First Battle of St Albans – fighting on the market place
On 22 May 1455 the first Battle of St Albans, Hertfordshire, between the Yorkist forces under Richard, 3rd Duke of York, and the Lancastrian forces of Henry VI under Edmund, Duke of Somerset, who fell in the battle. Henry VI was captured. The battle was won by the Yorkists.
This is the first battle in what became known as the Wars of the Roses, with the white rose standing for York and the red for Lancaster (Henry VI). This battle is unique among all the battles of the Wars of the Roses in that it was entirely fought in the streets of the town and not in a field. Walking around the market area of St Albans today, you can still see the outline of the area in medieval times with its half-timbered houses and the narrow and winding alleyways. One can’t help wondering what the town’s citizens made of this. And not to forget that not even six years later on 17 February 1461, the armies were back for a second battle.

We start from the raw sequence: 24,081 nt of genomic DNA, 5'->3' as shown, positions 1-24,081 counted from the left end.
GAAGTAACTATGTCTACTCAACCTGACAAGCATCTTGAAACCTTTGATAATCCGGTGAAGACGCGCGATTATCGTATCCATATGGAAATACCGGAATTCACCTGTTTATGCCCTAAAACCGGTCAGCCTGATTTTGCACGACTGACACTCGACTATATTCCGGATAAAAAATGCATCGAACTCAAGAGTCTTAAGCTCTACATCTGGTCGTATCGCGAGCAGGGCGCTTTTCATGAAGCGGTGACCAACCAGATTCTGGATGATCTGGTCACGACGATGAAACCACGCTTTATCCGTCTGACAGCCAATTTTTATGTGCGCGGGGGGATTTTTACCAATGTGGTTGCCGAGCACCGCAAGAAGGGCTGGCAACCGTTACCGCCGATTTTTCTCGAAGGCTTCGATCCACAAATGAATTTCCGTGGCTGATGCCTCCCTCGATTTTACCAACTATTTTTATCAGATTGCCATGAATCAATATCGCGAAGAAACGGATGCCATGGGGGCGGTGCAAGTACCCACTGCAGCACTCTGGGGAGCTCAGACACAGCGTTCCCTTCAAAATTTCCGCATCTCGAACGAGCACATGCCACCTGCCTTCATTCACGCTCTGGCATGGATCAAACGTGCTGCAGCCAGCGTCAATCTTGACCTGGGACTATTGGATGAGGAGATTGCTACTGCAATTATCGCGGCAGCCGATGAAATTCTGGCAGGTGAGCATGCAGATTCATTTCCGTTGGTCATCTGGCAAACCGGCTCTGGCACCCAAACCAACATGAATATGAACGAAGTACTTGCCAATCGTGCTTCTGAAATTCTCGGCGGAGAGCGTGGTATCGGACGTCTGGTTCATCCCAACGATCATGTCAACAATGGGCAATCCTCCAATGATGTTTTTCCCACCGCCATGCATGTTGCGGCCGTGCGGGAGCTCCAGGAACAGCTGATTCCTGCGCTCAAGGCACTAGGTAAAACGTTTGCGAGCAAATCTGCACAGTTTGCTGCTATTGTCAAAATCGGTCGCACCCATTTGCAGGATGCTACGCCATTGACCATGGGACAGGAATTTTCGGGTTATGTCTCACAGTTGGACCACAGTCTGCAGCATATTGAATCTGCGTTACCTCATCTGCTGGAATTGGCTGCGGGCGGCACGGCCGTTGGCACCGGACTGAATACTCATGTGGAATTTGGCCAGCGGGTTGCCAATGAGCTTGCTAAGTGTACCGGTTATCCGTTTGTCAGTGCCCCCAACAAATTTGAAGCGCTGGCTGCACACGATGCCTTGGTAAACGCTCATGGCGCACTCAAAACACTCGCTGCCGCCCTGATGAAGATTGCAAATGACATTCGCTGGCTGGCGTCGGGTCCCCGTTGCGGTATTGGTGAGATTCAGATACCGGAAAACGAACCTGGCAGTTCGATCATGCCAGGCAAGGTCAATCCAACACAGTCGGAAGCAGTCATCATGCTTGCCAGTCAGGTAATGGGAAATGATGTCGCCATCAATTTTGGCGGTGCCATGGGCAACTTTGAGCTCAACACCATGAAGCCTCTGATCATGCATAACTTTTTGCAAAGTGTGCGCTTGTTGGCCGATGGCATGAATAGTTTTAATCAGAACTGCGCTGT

You can read more on the first Battle of St Albans on Karen’s blog.
A short description of the various battles of the Wars of the Roses can be found on the website of the Richard III Society.